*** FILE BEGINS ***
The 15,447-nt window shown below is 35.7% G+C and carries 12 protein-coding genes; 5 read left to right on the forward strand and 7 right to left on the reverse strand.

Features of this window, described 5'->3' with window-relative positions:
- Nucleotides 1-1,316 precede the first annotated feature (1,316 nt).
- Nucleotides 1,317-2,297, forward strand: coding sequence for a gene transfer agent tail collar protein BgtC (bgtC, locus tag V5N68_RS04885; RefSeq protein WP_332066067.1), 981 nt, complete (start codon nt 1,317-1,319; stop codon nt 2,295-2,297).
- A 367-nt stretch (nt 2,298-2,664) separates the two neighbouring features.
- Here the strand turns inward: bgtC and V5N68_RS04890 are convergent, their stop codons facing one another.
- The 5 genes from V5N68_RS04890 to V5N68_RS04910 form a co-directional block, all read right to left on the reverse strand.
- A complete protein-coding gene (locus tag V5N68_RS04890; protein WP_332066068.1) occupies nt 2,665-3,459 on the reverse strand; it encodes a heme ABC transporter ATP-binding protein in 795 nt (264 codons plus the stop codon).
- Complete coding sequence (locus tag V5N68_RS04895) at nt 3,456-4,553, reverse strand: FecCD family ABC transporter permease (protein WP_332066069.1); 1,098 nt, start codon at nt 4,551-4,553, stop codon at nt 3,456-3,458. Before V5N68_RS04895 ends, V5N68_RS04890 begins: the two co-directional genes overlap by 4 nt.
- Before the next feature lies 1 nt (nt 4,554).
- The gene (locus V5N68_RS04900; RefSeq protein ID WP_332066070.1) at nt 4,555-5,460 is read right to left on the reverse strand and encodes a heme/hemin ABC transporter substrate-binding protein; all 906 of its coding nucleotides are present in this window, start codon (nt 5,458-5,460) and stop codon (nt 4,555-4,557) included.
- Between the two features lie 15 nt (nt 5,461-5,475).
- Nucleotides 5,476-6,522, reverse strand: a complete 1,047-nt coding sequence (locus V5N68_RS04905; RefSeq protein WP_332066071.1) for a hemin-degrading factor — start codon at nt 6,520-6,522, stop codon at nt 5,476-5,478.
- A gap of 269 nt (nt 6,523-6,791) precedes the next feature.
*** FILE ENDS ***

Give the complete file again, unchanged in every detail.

The 15,447-nt window shown below is 35.7% G+C and carries 12 protein-coding genes; 5 read left to right on the forward strand and 7 right to left on the reverse strand.

Features of this window, described 5'->3' with window-relative positions:
- Nucleotides 1-1,316 precede the first annotated feature (1,316 nt).
- Nucleotides 1,317-2,297, forward strand: coding sequence for a gene transfer agent tail collar protein BgtC (bgtC, locus tag V5N68_RS04885; RefSeq protein WP_332066067.1), 981 nt, complete (start codon nt 1,317-1,319; stop codon nt 2,295-2,297).
- A 367-nt stretch (nt 2,298-2,664) separates the two neighbouring features.
- Here the strand turns inward: bgtC and V5N68_RS04890 are convergent, their stop codons facing one another.
- The 5 genes from V5N68_RS04890 to V5N68_RS04910 form a co-directional block, all read right to left on the reverse strand.
- A complete protein-coding gene (locus tag V5N68_RS04890; protein WP_332066068.1) occupies nt 2,665-3,459 on the reverse strand; it encodes a heme ABC transporter ATP-binding protein in 795 nt (264 codons plus the stop codon).
- Complete coding sequence (locus tag V5N68_RS04895) at nt 3,456-4,553, reverse strand: FecCD family ABC transporter permease (protein WP_332066069.1); 1,098 nt, start codon at nt 4,551-4,553, stop codon at nt 3,456-3,458. Before V5N68_RS04895 ends, V5N68_RS04890 begins: the two co-directional genes overlap by 4 nt.
- Before the next feature lies 1 nt (nt 4,554).
- The gene (locus V5N68_RS04900; RefSeq protein ID WP_332066070.1) at nt 4,555-5,460 is read right to left on the reverse strand and encodes a heme/hemin ABC transporter substrate-binding protein; all 906 of its coding nucleotides are present in this window, start codon (nt 5,458-5,460) and stop codon (nt 4,555-4,557) included.
- Between the two features lie 15 nt (nt 5,461-5,475).
- Nucleotides 5,476-6,522, reverse strand: a complete 1,047-nt coding sequence (locus V5N68_RS04905; RefSeq protein WP_332066071.1) for a hemin-degrading factor — start codon at nt 6,520-6,522, stop codon at nt 5,476-5,478.
- A gap of 269 nt (nt 6,523-6,791) precedes the next feature.